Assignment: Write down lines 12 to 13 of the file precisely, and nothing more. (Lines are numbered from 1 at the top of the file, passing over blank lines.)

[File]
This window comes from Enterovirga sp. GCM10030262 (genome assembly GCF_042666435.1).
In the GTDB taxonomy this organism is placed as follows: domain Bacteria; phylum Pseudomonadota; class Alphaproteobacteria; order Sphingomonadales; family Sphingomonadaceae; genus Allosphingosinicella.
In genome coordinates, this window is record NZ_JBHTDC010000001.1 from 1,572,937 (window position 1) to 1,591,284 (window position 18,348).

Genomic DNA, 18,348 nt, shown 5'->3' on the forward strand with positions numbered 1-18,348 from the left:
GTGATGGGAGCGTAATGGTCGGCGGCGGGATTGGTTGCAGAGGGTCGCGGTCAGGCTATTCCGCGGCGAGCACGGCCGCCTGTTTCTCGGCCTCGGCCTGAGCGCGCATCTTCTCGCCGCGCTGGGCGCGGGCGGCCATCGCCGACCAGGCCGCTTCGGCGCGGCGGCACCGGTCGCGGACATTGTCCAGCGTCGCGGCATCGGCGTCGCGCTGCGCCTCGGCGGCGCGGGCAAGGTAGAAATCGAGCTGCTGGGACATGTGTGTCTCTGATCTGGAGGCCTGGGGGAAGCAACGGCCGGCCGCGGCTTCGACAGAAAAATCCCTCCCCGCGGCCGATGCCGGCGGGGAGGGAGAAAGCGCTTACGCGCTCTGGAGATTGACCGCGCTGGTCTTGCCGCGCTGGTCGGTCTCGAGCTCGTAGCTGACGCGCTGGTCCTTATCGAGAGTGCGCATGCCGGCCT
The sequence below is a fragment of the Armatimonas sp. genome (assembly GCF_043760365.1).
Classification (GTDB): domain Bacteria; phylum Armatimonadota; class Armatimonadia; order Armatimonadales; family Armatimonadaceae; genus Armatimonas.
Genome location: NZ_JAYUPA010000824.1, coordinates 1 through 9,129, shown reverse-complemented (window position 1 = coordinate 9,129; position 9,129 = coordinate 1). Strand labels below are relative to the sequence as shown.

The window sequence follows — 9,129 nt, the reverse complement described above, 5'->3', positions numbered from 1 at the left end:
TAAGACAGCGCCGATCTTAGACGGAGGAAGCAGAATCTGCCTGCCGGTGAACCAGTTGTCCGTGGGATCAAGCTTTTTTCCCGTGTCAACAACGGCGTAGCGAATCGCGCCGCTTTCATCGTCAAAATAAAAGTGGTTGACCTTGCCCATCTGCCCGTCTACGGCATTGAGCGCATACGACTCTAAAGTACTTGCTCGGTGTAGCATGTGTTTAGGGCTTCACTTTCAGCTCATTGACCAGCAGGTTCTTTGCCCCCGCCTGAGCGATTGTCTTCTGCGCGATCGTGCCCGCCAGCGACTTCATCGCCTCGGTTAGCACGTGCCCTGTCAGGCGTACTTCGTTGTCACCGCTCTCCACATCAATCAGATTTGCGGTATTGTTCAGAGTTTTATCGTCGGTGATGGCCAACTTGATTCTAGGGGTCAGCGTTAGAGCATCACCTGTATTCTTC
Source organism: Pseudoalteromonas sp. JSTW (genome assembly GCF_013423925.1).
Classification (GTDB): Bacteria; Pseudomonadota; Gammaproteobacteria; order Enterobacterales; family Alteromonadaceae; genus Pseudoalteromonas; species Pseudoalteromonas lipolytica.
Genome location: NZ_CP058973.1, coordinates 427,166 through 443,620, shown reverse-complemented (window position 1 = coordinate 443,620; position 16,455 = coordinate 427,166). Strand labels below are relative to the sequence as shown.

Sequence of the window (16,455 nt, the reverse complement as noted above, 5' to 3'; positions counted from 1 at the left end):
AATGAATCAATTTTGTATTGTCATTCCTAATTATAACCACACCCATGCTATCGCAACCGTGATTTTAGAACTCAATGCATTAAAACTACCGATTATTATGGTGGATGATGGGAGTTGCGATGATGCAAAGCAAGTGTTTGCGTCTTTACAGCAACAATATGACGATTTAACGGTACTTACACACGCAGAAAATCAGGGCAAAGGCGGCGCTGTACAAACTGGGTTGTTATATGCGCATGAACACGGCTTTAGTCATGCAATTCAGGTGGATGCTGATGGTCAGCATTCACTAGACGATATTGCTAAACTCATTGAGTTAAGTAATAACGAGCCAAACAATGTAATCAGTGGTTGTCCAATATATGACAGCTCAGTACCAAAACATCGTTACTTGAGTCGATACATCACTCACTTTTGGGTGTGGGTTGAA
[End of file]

Classification (GTDB): Bacteria; Pseudomonadota; Gammaproteobacteria; order Enterobacterales; family Alteromonadaceae; genus Pseudoalteromonas; species Pseudoalteromonas lipolytica.
Genome location: NZ_CP058973.1, coordinates 427,166 through 443,620, shown reverse-complemented (window position 1 = coordinate 443,620; position 16,455 = coordinate 427,166). Strand labels below are relative to the sequence as shown.